Now it’s that data that could give Facebook a leg up in trading the zeitgeist to news outlets in exchange for promoting the social network as a place to discuss world news, sports, television, and other real-time events. If the Today Show uses these APIs to show how many people are talking about Syria and what they’re saying, they’re simultaneously telling their viewers that Facebook is where you should discuss the war-torn country.
Twitter’s been doing this for years — helping TV broadcasters fill out their shows with polls about what people are saying in 140 characters. But Twitter doesn’t require you to provide your age, gender, or any other info about yourself when you sign up. Once you’re tweeting, it hardly asks for anything past your location and who you want to follow.
So while Twitter could tell news outlets how many people are talking about Miley Cyrus and what they’re saying, Facebook could show whether teenagers are actually talking about it, or just cranky adults. Or it could more accurately say which of two sports teams’ home cities are posting about them more. Combined with its user base being around five times larger than Twitter’s, structured data could make Facebook a media darling.
A marketing darling, too. Facebook confirmed to me that beyond the news outlets and analytics firms that it announced today would gain Public Feed and Keyword Insights API access, brands and advertising agencies will also get to gander at your conversations. “It’s definitely something we’re exploring,” a Facebook spokesperson told me. It’s not going to be a free-for-all. “It won’t be open to anybody. It’s something we’ll need to partner with people on,” the company said.
I’d bet that Facebook would initially give some of its Strategic Preferred Marketing Developers and biggest brands a first crack at these APIs to see what they come up with. As per Facebook’s trial-and-error strategy, it will probably see what developers and brands find most useful about getting to access to your conversations and then build out that functionality.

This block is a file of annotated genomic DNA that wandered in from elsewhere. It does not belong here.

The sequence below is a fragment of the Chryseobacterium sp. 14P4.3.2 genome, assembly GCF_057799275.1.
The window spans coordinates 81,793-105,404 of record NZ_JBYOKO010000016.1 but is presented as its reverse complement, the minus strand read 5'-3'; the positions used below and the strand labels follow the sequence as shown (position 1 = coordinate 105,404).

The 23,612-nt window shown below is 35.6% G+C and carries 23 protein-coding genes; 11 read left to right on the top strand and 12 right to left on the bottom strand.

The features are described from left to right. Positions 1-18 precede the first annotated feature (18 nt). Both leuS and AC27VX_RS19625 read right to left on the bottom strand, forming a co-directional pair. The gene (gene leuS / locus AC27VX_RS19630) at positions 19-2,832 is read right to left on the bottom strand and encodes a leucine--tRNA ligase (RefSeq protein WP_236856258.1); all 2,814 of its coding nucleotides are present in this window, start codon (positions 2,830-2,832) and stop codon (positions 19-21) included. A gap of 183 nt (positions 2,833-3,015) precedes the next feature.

At first, that might be better social media listening functionality. By giving brand marketers a peek into News Feed chatter, Facebook could help them brainstorm posts to publish from their Pages. Facebook will have to protect your privacy, but there are still huge opportunities.
The biggest might be in turning the public consciousness into smarter ads.
Right now, Facebook advertisers target you based on the structured identity and interest data in your profile. But in 2011 Facebook tested the option to serve “related ads” that correspond to what you just posted about. Meanwhile, last year’s launch of Facebook Exchange let advertisers reach you in real-time based on the other websites you’ve recently visited.
If you combined ads based on what you’re saying with real-time delivery, you’d have a way to target people with ads about what they’re discussing and when they’re discussing it. That’s how today’s APIs for news outlets could lay out a path to an updated Facebook ads API for efficiently buying keyword-mention-related ads.
For now, expect Facebook stats to pop up more often in your nightly news. If you post publicly, you might even end up famous. Along with other Twitter-style features like hashtags, trending topics, embedded posts, and verified profiles, these new APIs could help convince you to make Facebook your digital water cooler.
But eventually, Facebook’s investment in collecting structured data could pay off big time. Because when advertisers can find out both what you’re saying and who you are, they’ll open their wallets and you might, too.